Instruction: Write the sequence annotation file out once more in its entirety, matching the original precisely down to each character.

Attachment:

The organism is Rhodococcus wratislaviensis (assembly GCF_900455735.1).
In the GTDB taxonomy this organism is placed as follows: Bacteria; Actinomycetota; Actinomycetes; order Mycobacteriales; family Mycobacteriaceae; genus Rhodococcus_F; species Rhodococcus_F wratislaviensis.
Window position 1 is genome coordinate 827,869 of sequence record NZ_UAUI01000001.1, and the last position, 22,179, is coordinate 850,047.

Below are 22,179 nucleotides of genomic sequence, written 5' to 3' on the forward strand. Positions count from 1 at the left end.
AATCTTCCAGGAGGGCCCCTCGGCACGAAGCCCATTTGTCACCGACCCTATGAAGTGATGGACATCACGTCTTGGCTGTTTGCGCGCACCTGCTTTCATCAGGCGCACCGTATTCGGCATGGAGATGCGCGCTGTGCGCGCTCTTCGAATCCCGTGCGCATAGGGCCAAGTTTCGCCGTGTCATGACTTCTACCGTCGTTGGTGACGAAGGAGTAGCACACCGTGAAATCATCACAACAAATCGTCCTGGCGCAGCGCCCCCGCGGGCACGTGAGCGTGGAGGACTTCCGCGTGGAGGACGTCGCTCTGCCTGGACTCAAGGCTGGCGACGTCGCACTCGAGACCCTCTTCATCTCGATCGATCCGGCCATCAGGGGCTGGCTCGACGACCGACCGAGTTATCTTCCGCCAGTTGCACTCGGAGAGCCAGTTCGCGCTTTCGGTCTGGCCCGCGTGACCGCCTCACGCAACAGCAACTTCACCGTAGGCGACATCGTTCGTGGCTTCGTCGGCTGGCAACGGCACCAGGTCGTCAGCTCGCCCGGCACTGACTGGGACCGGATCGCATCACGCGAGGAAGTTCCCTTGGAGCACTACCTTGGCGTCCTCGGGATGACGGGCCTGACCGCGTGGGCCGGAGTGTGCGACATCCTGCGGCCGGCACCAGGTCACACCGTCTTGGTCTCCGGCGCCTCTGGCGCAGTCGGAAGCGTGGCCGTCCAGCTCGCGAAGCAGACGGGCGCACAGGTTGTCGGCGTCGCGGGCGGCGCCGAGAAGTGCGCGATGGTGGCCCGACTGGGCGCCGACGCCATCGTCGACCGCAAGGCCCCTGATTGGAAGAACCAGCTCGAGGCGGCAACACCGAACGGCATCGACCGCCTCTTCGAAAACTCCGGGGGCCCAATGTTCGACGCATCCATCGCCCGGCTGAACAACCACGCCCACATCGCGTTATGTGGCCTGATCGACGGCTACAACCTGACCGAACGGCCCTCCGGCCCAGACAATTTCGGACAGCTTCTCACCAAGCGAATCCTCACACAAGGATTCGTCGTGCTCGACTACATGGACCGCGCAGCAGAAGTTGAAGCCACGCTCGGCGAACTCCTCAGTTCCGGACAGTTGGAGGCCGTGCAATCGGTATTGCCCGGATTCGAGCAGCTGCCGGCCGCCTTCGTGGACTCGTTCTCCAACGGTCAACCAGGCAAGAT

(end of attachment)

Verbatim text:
The organism is Rhodococcus wratislaviensis (assembly GCF_900455735.1).
In the GTDB taxonomy this organism is placed as follows: Bacteria; Actinomycetota; Actinomycetes; order Mycobacteriales; family Mycobacteriaceae; genus Rhodococcus_F; species Rhodococcus_F wratislaviensis.
Window position 1 is genome coordinate 827,869 of sequence record NZ_UAUI01000001.1, and the last position, 22,179, is coordinate 850,047.

Below are 22,179 nucleotides of genomic sequence, written 5' to 3' on the forward strand. Positions count from 1 at the left end.
AATCTTCCAGGAGGGCCCCTCGGCACGAAGCCCATTTGTCACCGACCCTATGAAGTGATGGACATCACGTCTTGGCTGTTTGCGCGCACCTGCTTTCATCAGGCGCACCGTATTCGGCATGGAGATGCGCGCTGTGCGCGCTCTTCGAATCCCGTGCGCATAGGGCCAAGTTTCGCCGTGTCATGACTTCTACCGTCGTTGGTGACGAAGGAGTAGCACACCGTGAAATCATCACAACAAATCGTCCTGGCGCAGCGCCCCCGCGGGCACGTGAGCGTGGAGGACTTCCGCGTGGAGGACGTCGCTCTGCCTGGACTCAAGGCTGGCGACGTCGCACTCGAGACCCTCTTCATCTCGATCGATCCGGCCATCAGGGGCTGGCTCGACGACCGACCGAGTTATCTTCCGCCAGTTGCACTCGGAGAGCCAGTTCGCGCTTTCGGTCTGGCCCGCGTGACCGCCTCACGCAACAGCAACTTCACCGTAGGCGACATCGTTCGTGGCTTCGTCGGCTGGCAACGGCACCAGGTCGTCAGCTCGCCCGGCACTGACTGGGACCGGATCGCATCACGCGAGGAAGTTCCCTTGGAGCACTACCTTGGCGTCCTCGGGATGACGGGCCTGACCGCGTGGGCCGGAGTGTGCGACATCCTGCGGCCGGCACCAGGTCACACCGTCTTGGTCTCCGGCGCCTCTGGCGCAGTCGGAAGCGTGGCCGTCCAGCTCGCGAAGCAGACGGGCGCACAGGTTGTCGGCGTCGCGGGCGGCGCCGAGAAGTGCGCGATGGTGGCCCGACTGGGCGCCGACGCCATCGTCGACCGCAAGGCCCCTGATTGGAAGAACCAGCTCGAGGCGGCAACACCGAACGGCATCGACCGCCTCTTCGAAAACTCCGGGGGCCCAATGTTCGACGCATCCATCGCCCGGCTGAACAACCACGCCCACATCGCGTTATGTGGCCTGATCGACGGCTACAACCTGACCGAACGGCCCTCCGGCCCAGACAATTTCGGACAGCTTCTCACCAAGCGAATCCTCACACAAGGATTCGTCGTGCTCGACTACATGGACCGCGCAGCAGAAGTTGAAGCCACGCTCGGCGAACTCCTCAGTTCCGGACAGTTGGAGGCCGTGCAATCGGTATTGCCCGGATTCGAGCAGCTGCCGGCCGCCTTCGTGGACTCGTTCTCCAACGGTCAACCAGGCAAGAT